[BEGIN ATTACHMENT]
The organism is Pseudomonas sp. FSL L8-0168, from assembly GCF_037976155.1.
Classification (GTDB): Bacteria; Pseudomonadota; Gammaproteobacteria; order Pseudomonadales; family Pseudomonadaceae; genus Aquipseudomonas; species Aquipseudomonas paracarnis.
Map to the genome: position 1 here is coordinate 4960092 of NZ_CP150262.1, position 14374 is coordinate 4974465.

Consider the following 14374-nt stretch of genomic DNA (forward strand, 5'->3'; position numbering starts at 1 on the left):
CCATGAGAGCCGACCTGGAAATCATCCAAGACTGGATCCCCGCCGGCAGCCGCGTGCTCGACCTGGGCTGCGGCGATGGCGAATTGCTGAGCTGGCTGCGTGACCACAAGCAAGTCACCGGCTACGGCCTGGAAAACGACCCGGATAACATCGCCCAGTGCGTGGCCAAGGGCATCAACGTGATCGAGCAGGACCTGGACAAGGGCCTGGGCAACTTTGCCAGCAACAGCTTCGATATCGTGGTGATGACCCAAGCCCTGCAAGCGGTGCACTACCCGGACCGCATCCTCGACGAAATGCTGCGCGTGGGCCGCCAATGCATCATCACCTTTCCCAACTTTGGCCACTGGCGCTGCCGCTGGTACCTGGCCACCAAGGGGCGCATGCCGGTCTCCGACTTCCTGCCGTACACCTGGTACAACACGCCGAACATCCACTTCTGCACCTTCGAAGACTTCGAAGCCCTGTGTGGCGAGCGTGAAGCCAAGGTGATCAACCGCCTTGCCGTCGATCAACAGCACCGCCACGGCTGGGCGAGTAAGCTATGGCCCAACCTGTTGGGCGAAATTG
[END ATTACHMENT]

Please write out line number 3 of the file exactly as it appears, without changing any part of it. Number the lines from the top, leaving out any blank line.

Map to the genome: position 1 here is coordinate 4960092 of NZ_CP150262.1, position 14374 is coordinate 4974465.